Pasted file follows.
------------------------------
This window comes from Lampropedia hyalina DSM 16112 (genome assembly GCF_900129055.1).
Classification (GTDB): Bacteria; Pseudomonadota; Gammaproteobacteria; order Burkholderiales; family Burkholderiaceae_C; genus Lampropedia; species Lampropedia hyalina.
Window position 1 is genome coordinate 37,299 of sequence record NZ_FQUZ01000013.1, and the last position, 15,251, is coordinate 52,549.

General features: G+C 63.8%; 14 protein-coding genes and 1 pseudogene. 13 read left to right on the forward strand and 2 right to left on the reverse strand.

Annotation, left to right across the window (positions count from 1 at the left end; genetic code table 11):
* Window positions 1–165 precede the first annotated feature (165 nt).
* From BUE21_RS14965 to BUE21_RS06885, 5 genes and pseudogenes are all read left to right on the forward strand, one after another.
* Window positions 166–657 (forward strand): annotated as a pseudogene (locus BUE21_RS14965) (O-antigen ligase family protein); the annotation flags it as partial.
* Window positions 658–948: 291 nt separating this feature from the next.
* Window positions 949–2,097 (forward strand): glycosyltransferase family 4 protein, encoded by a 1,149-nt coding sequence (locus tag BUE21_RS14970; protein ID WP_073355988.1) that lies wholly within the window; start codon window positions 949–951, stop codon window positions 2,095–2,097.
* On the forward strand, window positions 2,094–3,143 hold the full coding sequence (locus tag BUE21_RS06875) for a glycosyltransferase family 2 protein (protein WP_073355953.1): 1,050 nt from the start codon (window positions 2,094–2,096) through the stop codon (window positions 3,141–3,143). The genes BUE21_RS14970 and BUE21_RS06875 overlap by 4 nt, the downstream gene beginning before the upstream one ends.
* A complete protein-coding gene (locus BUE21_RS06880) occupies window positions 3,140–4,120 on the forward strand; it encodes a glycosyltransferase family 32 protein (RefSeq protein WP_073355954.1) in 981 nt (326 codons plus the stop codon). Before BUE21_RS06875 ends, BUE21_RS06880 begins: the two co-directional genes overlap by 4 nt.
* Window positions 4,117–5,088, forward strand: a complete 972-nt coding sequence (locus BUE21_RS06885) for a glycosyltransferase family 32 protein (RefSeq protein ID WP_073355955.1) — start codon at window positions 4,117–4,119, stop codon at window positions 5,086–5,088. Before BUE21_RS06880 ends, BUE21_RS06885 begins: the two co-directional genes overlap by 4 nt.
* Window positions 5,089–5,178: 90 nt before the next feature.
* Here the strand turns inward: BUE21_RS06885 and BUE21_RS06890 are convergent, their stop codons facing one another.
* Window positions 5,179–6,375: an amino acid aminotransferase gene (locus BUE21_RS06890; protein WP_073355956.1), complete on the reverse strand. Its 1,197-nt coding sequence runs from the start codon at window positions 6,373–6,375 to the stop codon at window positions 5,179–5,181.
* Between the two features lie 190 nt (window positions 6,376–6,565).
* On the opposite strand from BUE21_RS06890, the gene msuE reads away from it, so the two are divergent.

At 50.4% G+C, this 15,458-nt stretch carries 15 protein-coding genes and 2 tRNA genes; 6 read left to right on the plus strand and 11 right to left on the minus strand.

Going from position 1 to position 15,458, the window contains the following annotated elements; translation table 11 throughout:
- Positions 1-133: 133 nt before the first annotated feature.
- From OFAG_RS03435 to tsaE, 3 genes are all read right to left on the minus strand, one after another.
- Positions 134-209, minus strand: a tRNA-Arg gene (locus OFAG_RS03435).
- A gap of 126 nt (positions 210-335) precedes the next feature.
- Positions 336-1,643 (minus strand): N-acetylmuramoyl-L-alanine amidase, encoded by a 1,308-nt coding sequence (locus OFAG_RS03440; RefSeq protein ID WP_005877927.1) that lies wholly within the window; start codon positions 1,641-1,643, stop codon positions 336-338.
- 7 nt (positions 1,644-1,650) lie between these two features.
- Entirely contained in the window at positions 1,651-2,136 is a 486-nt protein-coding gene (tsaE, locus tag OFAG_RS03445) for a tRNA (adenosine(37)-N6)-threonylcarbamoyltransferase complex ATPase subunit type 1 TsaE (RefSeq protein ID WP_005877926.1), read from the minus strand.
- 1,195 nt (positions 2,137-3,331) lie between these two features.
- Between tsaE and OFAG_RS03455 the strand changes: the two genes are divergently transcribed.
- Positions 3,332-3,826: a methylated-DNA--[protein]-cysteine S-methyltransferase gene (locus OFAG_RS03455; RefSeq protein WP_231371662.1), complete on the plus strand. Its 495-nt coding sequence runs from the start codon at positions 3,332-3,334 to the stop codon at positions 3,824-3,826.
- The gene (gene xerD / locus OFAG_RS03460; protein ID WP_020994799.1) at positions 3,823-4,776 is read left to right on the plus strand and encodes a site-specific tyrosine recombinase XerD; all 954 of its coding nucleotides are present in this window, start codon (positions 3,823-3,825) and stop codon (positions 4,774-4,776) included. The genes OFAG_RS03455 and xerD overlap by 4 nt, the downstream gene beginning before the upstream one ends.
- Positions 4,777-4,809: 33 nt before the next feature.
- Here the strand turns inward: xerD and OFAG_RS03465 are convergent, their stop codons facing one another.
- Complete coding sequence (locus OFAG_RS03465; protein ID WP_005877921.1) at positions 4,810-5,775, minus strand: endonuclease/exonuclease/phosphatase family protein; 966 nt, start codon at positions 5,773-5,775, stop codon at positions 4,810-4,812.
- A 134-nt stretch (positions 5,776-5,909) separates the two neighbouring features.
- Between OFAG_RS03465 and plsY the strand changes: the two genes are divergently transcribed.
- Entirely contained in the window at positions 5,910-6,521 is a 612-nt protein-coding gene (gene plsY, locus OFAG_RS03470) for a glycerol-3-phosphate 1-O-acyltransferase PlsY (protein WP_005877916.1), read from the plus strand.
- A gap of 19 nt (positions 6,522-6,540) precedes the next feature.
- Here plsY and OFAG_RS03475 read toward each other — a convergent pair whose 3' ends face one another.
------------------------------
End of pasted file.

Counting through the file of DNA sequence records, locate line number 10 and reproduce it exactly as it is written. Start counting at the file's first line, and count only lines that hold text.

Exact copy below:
* Window positions 949–2,097 (forward strand): glycosyltransferase family 4 protein, encoded by a 1,149-nt coding sequence (locus tag BUE21_RS14970; protein ID WP_073355988.1) that lies wholly within the window; start codon window positions 949–951, stop codon window positions 2,095–2,097.